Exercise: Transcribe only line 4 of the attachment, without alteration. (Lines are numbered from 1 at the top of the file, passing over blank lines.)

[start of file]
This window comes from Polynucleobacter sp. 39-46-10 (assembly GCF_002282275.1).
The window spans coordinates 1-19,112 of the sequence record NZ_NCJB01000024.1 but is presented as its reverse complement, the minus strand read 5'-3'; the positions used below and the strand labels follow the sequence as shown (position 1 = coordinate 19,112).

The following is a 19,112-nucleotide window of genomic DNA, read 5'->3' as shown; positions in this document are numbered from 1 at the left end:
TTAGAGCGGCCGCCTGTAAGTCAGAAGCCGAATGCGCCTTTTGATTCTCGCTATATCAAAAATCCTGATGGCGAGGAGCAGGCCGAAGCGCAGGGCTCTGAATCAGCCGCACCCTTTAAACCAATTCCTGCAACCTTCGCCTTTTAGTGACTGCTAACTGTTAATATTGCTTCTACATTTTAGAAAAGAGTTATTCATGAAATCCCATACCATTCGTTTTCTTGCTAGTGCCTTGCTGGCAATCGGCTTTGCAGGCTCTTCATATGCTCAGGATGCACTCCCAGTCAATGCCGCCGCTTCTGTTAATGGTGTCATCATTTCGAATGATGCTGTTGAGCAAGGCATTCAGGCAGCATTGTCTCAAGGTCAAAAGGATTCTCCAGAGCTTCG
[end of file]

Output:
TTAGAGCGGCCGCCTGTAAGTCAGAAGCCGAATGCGCCTTTTGATTCTCGCTATATCAAAAATCCTGATGGCGAGGAGCAGGCCGAAGCGCAGGGCTCTGAATCAGCCGCACCCTTTAAACCAATTCCTGCAACCTTCGCCTTTTAGTGACTGCTAACTGTTAATATTGCTTCTACATTTTAGAAAAGAGTTATTCATGAAATCCCATACCATTCGTTTTCTTGCTAGTGCCTTGCTGGCAATCGGCTTTGCAGGCTCTTCATATGCTCAGGATGCACTCCCAGTCAATGCCGCCGCTTCTGTTAATGGTGTCATCATTTCGAATGATGCTGTTGAGCAAGGCATTCAGGCAGCATTGTCTCAAGGTCAAAAGGATTCTCCAGAGCTTCG